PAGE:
Confession time. It always bugs me when I see a politician darken the doorway of a church.
This is counterintuitive, of course. I mean, here’s the one door politicians should darken more frequently, in my opinion. Most politicians need a whole lotta churchin’.
But the reason it bugs me is I always wonder if they’re darkening that door for sincere spiritual reasons, or for photo ops. Too often it’s proven to be the latter, not the former. The distinction can generally be made by how many news cameras are on hand and how much the politician smiles and waves.
I can understand how one’s faith would be difficult to practice if you’re a prominent elected public figure. You’re constantly buffeted by factions from all sides, left and right, demanding that you comply with their particular worldview. Every time you set foot in a house of worship, people swoop down upon you like buzzards, making every church service a de facto photo op. It’s almost impossible to avoid. I understand that many politicians opt for private religious services with their spiritual advisers. More power to them.
But for too many of our leaders, religion is a mere tool, an opiate to placate the masses, a means of showing the great unwashed what a terrific connection they have with the Almighty. Right.
Specifically, it bugs me when politicians claim to adhere to the tenets of a particular denomination – for example, Catholicism – and then flagrantly and blatantly pass laws or partake in behavior that directly violates the tenets of that denomination. I mean, c’mon – why pretend you’re Catholic if you don’t believe in a thing the Catholic Church stands for? Why claim to be Baptist or Lutheran or Jewish or anything at all if you’re going to go out of your way to flout the very values you say you profess?
When Nancy Pelosi claims to be an “ardent, practicing Catholic” and yet supports abortion on demand for any woman having a bad hair day … well, sorry, but her actions speak WAY louder than her supposed religious suasion.
It seems that elected officials, with few exceptions, tend to develop delusions of grandeur. God is there to serve them, not the reverse. Thus we get people like Gavin Newsom, San Francisco’s self-described “Catholic” mayor with a long history of defying the teachings of the Catholic Church, who will now be running for governor of California. (Why am I not surprised?) His platform for candidacy is, and I quote, “…because I know we can do better.” I’m sorry – better than what? Newsom has made loathsome mockeries in his home district of those who hold sincere religious beliefs. I fail to see how spreading this behavior to the rest of California will makes things “better.”
Now we learn that Obama can’t be bothered to attend any of the traditional Day of Prayer events. Why should he? Obama, to paraphrase Henry Clapp, is a self-made man and is already engaged in worshipping his creator. It wouldn’t do to pay homage to a lesser God.
Politicians aren’t the only ones who seem to have trouble with that old-time religion. Teachers – supposedly the protectors of our children’s intellectual freedoms in the classroom – have been known to lose it over religion as well, such as the charming instructor who said, “When you put on your Jesus glasses, you can’t see the truth.” WHAT truth? The “truth” that Obama has messianic stature? The truth that children should be brainwashed into liberal worldviews and no others? The truth that religion has no place with anyone who considers himself to be an educated, literate person?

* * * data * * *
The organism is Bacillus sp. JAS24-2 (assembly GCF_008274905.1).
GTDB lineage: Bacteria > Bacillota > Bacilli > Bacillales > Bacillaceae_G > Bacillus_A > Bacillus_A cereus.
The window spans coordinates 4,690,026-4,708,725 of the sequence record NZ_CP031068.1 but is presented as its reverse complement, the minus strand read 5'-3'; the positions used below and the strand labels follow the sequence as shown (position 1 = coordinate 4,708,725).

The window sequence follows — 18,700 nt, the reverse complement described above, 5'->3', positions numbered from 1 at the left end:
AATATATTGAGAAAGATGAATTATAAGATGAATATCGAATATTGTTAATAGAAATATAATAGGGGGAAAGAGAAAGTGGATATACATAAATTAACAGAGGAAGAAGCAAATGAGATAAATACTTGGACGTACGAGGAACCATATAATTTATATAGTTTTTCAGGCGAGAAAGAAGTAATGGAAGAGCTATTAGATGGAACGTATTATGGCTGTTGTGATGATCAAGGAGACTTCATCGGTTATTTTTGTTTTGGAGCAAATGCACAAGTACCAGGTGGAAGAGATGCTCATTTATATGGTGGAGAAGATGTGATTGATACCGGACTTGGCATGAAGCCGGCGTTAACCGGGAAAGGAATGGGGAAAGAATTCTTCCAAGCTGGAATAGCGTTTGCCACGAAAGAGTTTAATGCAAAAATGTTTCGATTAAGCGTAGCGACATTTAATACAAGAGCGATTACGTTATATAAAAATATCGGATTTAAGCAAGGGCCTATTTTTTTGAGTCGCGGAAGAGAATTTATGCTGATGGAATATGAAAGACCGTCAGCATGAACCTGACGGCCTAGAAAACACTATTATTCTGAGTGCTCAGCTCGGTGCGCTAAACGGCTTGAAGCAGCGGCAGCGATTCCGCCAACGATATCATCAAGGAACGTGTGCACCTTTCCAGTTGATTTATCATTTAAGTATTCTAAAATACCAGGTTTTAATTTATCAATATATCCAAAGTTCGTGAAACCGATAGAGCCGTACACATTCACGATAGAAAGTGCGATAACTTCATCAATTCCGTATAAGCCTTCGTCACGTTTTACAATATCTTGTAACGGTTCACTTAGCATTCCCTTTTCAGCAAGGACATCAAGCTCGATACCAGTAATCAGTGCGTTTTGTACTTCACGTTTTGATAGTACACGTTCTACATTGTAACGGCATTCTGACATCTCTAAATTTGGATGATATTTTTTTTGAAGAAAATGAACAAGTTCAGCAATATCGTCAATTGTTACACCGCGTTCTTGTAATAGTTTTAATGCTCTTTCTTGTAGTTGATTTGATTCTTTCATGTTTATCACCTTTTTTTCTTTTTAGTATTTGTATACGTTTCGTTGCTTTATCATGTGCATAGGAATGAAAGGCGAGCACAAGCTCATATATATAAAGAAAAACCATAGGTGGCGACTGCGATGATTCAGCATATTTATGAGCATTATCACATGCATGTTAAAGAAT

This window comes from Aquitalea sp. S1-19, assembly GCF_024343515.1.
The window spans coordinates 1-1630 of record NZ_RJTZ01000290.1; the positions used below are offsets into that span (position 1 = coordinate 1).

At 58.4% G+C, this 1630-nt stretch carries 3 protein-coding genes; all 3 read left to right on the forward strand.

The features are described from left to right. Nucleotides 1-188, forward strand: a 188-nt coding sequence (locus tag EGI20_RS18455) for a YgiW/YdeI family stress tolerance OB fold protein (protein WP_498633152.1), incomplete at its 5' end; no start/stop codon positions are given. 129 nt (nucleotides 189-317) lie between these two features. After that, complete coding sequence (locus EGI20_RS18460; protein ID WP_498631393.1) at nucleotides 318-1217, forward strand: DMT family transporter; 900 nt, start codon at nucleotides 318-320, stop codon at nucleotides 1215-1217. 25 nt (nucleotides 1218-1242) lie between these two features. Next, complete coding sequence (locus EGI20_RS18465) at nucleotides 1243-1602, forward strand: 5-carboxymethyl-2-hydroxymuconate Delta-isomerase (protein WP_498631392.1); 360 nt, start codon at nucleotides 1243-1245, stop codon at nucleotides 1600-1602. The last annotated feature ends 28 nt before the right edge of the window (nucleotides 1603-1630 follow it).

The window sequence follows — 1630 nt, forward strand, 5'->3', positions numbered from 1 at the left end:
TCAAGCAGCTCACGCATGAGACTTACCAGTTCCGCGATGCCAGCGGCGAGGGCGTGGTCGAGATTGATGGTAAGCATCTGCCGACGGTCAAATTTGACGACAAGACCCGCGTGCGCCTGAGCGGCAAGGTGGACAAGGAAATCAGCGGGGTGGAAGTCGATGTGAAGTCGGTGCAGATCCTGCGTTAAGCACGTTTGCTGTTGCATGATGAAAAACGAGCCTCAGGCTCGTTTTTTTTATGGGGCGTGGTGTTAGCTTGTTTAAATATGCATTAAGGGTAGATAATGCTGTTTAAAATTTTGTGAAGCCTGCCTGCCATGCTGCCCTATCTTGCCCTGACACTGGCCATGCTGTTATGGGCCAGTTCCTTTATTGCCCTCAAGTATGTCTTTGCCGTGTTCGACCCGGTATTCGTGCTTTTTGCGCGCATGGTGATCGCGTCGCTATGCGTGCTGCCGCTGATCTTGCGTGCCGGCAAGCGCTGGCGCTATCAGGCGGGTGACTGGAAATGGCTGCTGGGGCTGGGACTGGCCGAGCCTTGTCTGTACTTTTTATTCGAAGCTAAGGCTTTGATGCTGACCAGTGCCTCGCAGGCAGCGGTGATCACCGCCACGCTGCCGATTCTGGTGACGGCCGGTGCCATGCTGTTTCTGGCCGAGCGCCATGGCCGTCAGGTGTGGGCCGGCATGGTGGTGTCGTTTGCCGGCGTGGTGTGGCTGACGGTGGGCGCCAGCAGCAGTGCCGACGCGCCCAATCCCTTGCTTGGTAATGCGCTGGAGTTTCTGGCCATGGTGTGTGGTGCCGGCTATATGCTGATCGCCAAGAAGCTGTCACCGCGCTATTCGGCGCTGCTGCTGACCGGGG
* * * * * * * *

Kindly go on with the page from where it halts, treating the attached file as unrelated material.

The mockery among the elite for those with traditional religious beliefs has widened a channel in this country from a ditch to an abyss. They’re not just disdainful of traditional values and religious expressions – they’re hostile. Even violent.
But here’s the funny thing about the relationship between one’s religion and one’s earthly calling: Faith offers an unprecedented opportunity for guidance, assuming you’re willing to accept it. Whatever your private religious expressions – whether it’s following mandates from a church, or reading Scripture, or prayer … well, the opportunities are endless to let the Almighty lead you in the way you should go.
But most politicians can’t, or won’t, do this. Perhaps they come to feel they don’t need God, or that they’re above God, or that God isn’t necessary for them to do their jobs as our (ahem) “civil servants.”
The unfortunate bottom line is that for most politicians, religion is nothing more than a self-aggrandizing tool that, like any powerful tool, can be used either the right way or the wrong way.
The right way is to humbly take spiritual guidance from One who, let’s face it, is a heck of a lot smarter than any of us.
The wrong way is to use religion as a sledgehammer to bludgeon people into submission in accordance with special interest influences … or to trick others into assuming a moral standard the politician doesn’t genuinely possess.
Religion can be a powerful instrument indeed, when used correctly. If a politician allows himself to be guided from above – truly guided, rather than simply claiming his every action is approved by the Almighty – then the potential impact will be amazing. I say “potential” because this course of action is seldom seen. Our government leaders won’t relinquish control over their own power-hungry egos and let God be their guide. Perhaps they’re afraid to.
After all, God, through no merit of our own, provides us with principles for living right. But practicing those principles can have a cost. If principles were truly cost-free, everyone would have them.
God’s path can be tough. Very, very tough.
Next week I’ll illustrate just how tough it can be.